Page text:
Part Two of my interview with Simon Roche of Suidlanders about the developing emergency in South Africa. Will it be genocide or civil war? We pray neither, but would just be another part of a centuries old pattern of barbaric violence. The world's mainstream media is ignoring the astronomical rate of intentional homicide of South Africa's farmers, so it's up to us to tell their story, and support them however we can. Not because of the colour of their skin - that's only relevant to racists. It's because their human rights are being grossly violated, and whenever that happens, it must be stopped lest evil triumph, again, just like it did in 1920s Russia and so many other subsequent Socialist regimes. Here's how history is tragically repeating in South Africa. The full story, including the first part of this interview, and more accompanying links are published at https://davepellowe.com/the-blood-soaked-history-of-south-africa/

Did you know that white people arrived in southern South Africa *before* the black people from further north migrated down that far? The facts don't care about your feelings. And the facts, though inconvenient to the Leftist narratives, are startling. The world's mainstream media is ignoring the astronomical rate of intentional homicide of South Africa's farmers, so it's up to us to tell their story, and support them however we can. Not because of the colour of their skin - that's only relevant to racists. It's because their human rights are being grossly violated, and whenever that happens, it must be stopped lest evil triumph, again, just like it did in 1920s Russia and so many other subsequent Socialist regimes. Here's how history is tragically repeating in South Africa.

Winnie Mandela is dead and the mainstream media unsurprisingly portrays the violent murderous communist terrorist as a loving, kind, freedom-fighter ex-wife of the late Nelson Mandela. Stefan Molyneux shines a spotlight onto the bloody history of Winnie and Nelson Mandela and the lefts sick lionization of torturers, murderers and terrorists.

A race-based civil war has been promised by black politicians in South Africa against the persecuted white minority. Suidlanders is preparing vital necessities for civilian non-combatants. We are the largest non-state civil defense organization in the world and we need your help now!

Lauren Southern is an independent journalist and the author of "Barbarians: How the Baby Boomers, Immigration and Islam Screwed My Generation."

The Battle of Cuito Cuanavale in 1987/88 was an important episode in the Angolan Civil War (1975 to 2002). Between 9 September and 7 October 1987, the Armed Forces for the Liberation of Angola (FAPLA), in an attempt to destroy the guerrillas of UNITA (the National Union for the Total Independence of Angola), advanced into southeastern Angola from Cuito Cuanavale to attack UNITA at Mavinga. The South African Defence Force (SADF), whose primary objective was to protect UNITA in southern Angola in order to prevent the South West African People's Organization (SWAPO) from using the region to launch attacks into South West Africa, once more intervened on UNITA’s behalf. The Battle of Cuito Cuanavale, which took place over about six months, was at that time the biggest battle on African soil since World War II Both sides claimed victory in the battle The Angolan Civil War played out against the backdrop of the Cold War struggle between the Soviet Union and the United States. Both superpowers tried to influence the outcome of the civil war through proxies. Weapons The SADF used a mix of British, French, Israeli, captured Soviet and indigenously developed weaponry. Their allies, UNITA used a mix of Soviet and South African-supplied weaponry. The United States covertly supplied UNITA guerillas with Stingers for anti-aircraft defense. The South Africans were hampered by United Nations Security Council Resolution 418, an international arms embargo that prevented them from acquiring materiel such as modern aircraft. The Cubans and FAPLA were armed with Soviet weaponry. Extracted from Cuba An African Odyssey 2007 Part 1 of 2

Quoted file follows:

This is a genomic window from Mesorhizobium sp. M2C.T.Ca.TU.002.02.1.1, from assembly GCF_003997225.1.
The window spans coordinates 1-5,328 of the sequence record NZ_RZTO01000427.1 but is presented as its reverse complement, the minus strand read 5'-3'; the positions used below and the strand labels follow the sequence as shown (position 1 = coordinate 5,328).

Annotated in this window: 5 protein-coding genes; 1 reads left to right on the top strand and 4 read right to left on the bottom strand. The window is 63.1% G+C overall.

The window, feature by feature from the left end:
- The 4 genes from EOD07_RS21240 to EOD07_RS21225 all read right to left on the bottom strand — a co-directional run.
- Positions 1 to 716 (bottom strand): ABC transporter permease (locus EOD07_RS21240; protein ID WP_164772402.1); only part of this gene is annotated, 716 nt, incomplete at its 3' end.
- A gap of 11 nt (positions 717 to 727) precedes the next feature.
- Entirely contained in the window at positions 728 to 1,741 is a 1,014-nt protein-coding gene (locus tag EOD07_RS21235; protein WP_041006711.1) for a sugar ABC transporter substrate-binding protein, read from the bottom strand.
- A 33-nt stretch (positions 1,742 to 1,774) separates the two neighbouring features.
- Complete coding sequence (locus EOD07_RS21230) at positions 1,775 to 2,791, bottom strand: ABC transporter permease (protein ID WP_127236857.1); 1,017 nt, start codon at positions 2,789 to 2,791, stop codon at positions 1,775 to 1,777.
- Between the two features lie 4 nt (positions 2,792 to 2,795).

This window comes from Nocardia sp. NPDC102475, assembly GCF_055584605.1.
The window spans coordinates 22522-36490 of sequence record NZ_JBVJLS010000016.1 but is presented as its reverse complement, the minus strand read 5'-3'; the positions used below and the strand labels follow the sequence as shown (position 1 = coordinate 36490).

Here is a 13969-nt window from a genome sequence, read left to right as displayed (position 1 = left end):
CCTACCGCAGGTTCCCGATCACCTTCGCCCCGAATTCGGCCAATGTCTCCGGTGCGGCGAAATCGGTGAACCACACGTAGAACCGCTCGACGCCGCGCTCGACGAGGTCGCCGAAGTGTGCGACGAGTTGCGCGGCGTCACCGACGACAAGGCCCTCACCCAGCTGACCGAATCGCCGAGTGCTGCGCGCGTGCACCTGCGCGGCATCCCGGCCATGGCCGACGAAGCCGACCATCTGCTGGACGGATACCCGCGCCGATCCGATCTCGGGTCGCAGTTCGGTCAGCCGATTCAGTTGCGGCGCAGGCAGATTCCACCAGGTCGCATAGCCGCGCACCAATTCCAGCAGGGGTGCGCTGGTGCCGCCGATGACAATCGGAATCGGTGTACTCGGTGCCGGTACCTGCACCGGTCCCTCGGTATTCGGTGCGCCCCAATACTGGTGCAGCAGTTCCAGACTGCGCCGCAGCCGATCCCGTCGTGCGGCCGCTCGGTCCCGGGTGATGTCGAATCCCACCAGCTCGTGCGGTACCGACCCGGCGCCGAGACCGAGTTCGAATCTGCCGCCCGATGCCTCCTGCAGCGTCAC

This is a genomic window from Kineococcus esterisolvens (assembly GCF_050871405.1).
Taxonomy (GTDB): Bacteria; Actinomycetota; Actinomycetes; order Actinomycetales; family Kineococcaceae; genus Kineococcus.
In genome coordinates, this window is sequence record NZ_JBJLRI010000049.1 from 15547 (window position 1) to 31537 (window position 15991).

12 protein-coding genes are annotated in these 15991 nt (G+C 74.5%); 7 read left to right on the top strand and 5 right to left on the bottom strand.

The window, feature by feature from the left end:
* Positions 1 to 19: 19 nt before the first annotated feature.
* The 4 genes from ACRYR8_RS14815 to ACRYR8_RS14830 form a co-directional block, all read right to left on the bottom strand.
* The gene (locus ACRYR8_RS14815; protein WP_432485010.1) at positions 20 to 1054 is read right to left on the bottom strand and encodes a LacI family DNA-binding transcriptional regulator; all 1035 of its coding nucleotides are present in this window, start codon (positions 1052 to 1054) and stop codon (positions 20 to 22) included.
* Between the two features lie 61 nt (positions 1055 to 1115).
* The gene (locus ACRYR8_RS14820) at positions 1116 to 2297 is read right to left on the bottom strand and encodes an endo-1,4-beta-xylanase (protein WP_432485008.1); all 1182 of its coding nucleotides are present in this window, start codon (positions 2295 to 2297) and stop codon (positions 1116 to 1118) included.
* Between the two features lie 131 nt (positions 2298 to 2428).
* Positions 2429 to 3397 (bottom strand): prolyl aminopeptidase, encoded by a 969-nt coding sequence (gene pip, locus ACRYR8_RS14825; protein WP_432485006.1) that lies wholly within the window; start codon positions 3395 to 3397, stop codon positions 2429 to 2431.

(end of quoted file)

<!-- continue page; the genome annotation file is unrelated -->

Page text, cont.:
A look at events and personalities that took place in Southern Africa during the 1970's; Mozambique, Rhodesia & South Africa.

The mere mention of South Africa in a discussion provokes deep images of institutional racism, discrimination and horrific violence. An in-depth look at the controversial history of South Africa, Stefan Molyneux separates the fact from fiction and discusses: the communist history of South Africa, the South African Frontier Wars, the Suppression of Communism Act, the Bantu, population growth, racial demographics, catastrophic economic decisions, the devaluation of the S.A. Rand, rampant price inflation, affirmative action, family structure, one of the worst education systems in the world, unemployment, Eskom’s rolling power outages, white flight, rising criminality, an astronomical murder rate, horrific rape statistics, the rampant sexual abuse of children, prevalence of HIV/AIDS, white farmer genocide, police corruption, President Jacob Zuma, the “kill the Boer” song, life expectancy, road fatalities and the untold history of Apartheid.

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